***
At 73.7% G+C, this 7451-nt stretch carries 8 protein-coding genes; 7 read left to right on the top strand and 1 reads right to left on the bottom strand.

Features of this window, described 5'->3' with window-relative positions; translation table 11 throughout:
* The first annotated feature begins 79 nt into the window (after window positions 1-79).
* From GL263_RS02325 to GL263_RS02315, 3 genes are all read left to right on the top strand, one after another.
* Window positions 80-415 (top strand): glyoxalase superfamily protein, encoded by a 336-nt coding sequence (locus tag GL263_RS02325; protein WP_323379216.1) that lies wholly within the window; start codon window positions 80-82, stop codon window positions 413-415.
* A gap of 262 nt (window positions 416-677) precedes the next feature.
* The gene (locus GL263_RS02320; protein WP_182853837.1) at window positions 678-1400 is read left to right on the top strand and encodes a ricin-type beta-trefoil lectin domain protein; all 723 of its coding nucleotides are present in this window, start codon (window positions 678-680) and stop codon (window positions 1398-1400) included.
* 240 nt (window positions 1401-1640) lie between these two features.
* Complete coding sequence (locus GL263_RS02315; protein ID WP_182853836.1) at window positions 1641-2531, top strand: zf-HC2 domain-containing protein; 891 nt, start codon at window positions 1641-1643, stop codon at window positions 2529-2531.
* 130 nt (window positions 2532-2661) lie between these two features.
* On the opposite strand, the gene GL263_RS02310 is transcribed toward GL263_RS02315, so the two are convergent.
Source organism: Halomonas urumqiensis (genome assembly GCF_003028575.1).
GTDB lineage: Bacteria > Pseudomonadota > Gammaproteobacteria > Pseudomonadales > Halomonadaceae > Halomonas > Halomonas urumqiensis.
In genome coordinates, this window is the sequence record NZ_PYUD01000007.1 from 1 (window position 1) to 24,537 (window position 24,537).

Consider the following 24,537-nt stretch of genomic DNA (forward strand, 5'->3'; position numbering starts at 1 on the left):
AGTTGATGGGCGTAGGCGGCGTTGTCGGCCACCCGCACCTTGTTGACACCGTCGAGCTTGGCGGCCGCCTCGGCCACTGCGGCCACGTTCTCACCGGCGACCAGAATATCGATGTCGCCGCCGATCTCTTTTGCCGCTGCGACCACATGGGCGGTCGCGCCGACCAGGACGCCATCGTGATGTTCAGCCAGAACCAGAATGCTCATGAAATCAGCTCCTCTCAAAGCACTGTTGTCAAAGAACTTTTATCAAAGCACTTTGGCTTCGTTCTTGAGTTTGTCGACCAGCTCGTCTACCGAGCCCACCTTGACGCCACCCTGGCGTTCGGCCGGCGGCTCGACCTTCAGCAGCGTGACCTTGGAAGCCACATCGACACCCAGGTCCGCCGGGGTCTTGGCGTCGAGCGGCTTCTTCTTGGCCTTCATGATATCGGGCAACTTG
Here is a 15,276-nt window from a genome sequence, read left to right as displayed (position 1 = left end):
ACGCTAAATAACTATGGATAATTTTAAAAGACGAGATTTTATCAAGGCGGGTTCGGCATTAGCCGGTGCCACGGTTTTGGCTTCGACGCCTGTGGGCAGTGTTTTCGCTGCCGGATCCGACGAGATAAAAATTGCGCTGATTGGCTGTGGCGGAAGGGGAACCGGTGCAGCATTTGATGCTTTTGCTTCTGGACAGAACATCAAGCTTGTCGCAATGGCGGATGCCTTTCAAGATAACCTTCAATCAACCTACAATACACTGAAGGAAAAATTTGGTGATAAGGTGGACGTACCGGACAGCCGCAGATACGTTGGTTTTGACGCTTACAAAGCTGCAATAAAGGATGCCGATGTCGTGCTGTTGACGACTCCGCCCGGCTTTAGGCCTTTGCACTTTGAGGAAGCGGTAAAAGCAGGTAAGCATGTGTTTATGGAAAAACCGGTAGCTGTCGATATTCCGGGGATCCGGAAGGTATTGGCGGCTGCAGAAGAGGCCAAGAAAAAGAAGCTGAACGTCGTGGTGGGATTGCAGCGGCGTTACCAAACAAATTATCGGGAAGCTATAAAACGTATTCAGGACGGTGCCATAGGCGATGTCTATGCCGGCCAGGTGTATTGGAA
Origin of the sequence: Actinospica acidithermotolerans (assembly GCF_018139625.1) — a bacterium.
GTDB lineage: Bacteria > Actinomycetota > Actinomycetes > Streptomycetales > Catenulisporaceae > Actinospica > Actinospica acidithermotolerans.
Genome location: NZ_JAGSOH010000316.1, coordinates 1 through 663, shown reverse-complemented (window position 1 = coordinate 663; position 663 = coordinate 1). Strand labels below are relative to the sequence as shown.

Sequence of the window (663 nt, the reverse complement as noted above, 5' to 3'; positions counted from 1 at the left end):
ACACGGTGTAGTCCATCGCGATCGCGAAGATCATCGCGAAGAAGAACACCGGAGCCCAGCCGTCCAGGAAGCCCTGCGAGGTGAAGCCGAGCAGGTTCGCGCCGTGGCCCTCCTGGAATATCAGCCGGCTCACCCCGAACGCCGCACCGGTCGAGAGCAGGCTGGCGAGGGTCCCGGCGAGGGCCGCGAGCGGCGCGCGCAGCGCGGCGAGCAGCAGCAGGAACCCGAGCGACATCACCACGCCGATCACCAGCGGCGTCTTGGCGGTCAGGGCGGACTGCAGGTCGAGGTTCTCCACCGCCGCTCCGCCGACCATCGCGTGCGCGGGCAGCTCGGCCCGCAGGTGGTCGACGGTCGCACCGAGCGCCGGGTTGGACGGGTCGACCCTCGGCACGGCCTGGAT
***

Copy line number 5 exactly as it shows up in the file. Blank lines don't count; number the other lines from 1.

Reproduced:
* Window positions 80-415 (top strand): glyoxalase superfamily protein, encoded by a 336-nt coding sequence (locus tag GL263_RS02325; protein WP_323379216.1) that lies wholly within the window; start codon window positions 80-82, stop codon window positions 413-415.